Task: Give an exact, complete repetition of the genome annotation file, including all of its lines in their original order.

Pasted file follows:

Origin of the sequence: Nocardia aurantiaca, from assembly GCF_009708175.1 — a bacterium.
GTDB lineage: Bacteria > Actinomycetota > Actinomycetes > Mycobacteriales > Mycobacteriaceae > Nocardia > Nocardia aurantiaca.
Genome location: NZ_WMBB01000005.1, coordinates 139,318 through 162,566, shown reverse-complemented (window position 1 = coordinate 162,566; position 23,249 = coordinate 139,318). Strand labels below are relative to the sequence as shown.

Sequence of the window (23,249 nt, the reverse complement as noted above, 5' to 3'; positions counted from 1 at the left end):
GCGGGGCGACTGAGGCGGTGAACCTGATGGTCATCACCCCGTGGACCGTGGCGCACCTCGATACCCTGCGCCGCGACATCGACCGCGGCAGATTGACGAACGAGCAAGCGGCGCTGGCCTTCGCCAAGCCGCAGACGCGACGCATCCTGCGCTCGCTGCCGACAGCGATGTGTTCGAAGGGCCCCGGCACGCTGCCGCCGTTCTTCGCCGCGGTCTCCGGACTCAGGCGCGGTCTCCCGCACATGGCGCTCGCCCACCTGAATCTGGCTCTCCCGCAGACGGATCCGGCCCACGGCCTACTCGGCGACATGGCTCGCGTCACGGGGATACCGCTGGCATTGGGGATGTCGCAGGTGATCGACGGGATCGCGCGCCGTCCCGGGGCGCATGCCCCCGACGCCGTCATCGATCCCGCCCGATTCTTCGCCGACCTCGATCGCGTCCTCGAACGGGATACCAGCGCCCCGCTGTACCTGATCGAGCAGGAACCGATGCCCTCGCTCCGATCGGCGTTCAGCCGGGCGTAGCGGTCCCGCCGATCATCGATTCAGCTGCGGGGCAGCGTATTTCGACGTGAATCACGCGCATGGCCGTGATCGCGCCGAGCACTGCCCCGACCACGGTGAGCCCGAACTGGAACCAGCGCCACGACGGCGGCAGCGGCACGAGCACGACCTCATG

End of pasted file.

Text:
Origin of the sequence: Nocardia aurantiaca, from assembly GCF_009708175.1 — a bacterium.
GTDB lineage: Bacteria > Actinomycetota > Actinomycetes > Mycobacteriales > Mycobacteriaceae > Nocardia > Nocardia aurantiaca.
Genome location: NZ_WMBB01000005.1, coordinates 139,318 through 162,566, shown reverse-complemented (window position 1 = coordinate 162,566; position 23,249 = coordinate 139,318). Strand labels below are relative to the sequence as shown.

Sequence of the window (23,249 nt, the reverse complement as noted above, 5' to 3'; positions counted from 1 at the left end):
GCGGGGCGACTGAGGCGGTGAACCTGATGGTCATCACCCCGTGGACCGTGGCGCACCTCGATACCCTGCGCCGCGACATCGACCGCGGCAGATTGACGAACGAGCAAGCGGCGCTGGCCTTCGCCAAGCCGCAGACGCGACGCATCCTGCGCTCGCTGCCGACAGCGATGTGTTCGAAGGGCCCCGGCACGCTGCCGCCGTTCTTCGCCGCGGTCTCCGGACTCAGGCGCGGTCTCCCGCACATGGCGCTCGCCCACCTGAATCTGGCTCTCCCGCAGACGGATCCGGCCCACGGCCTACTCGGCGACATGGCTCGCGTCACGGGGATACCGCTGGCATTGGGGATGTCGCAGGTGATCGACGGGATCGCGCGCCGTCCCGGGGCGCATGCCCCCGACGCCGTCATCGATCCCGCCCGATTCTTCGCCGACCTCGATCGCGTCCTCGAACGGGATACCAGCGCCCCGCTGTACCTGATCGAGCAGGAACCGATGCCCTCGCTCCGATCGGCGTTCAGCCGGGCGTAGCGGTCCCGCCGATCATCGATTCAGCTGCGGGGCAGCGTATTTCGACGTGAATCACGCGCATGGCCGTGATCGCGCCGAGCACTGCCCCGACCACGGTGAGCCCGAACTGGAACCAGCGCCACGACGGCGGCAGCGGCACGAGCACGACCTCATG